News-Sentinel.com Your Town. Your Voice.
Local Business Search
Stock Summary
Dow17672.60-141.38
Nasdaq4757.887.48
S&P 5002051.82-11.33
AEP64.520.44
Comcast56.31-0.26
GE24.480.2
ITT Exelis17.840.12
LNC52.17-0.82
Navistar31.11-0.68
Raytheon106.80-0.78
SDI17.025-0.805
Verizon47.15-0.65

Letter to the editor: Keep politics out of the grieving process

Wednesday, December 25, 2013 - 12:01 am

This is a letter in response to the “Handshake sends world a-Twitter” article in USA Today. The article is rather strange – in saying that President Obama and Cuban leader Castro shaking hands during memorial for Mandela is a fabulous stride.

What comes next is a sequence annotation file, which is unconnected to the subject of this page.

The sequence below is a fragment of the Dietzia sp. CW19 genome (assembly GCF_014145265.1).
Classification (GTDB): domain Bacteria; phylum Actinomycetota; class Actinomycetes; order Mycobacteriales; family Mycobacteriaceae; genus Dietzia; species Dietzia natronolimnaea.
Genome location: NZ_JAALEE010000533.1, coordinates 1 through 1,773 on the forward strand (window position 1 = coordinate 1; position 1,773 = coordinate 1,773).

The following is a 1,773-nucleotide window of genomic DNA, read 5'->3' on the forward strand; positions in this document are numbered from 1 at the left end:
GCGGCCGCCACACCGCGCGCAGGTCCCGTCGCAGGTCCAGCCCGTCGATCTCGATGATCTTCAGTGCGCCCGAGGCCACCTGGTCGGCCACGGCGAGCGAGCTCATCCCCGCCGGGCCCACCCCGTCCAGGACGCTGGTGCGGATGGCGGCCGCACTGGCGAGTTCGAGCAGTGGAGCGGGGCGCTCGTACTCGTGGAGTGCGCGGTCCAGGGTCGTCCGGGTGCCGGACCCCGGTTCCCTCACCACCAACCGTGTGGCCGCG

Speaking from a cultural point of view and as a Somali Bantu young person, when one closes his/her eyes, all who attend the funeral service are expected to greet and unite as a sign of respect for the dead.

Furthermore, Sen. Marco Rubio puts his comment on USA Today forward: Obama should have asked Castro about those basic freedoms that Mandela was associated with that are denied in Cuba.

While I respect the senator’s comment and anyone who feels the same, comments can’t be presented at all times even when people are grieving — political or social discussions have a time and place.

Watching Nelson Mandela’s memorial through television and seeing the massive crowds made me feel as if I was in South Africa and at the Memorial.

The legacy Madela has left behind isn’t a legacy that could be described in words, nor was it a time for leaders to argue with each other in honor of a great iconic leader’s memorial service. Thanks to Mandela for touching so many hearts.

Yahya Salah Moburuk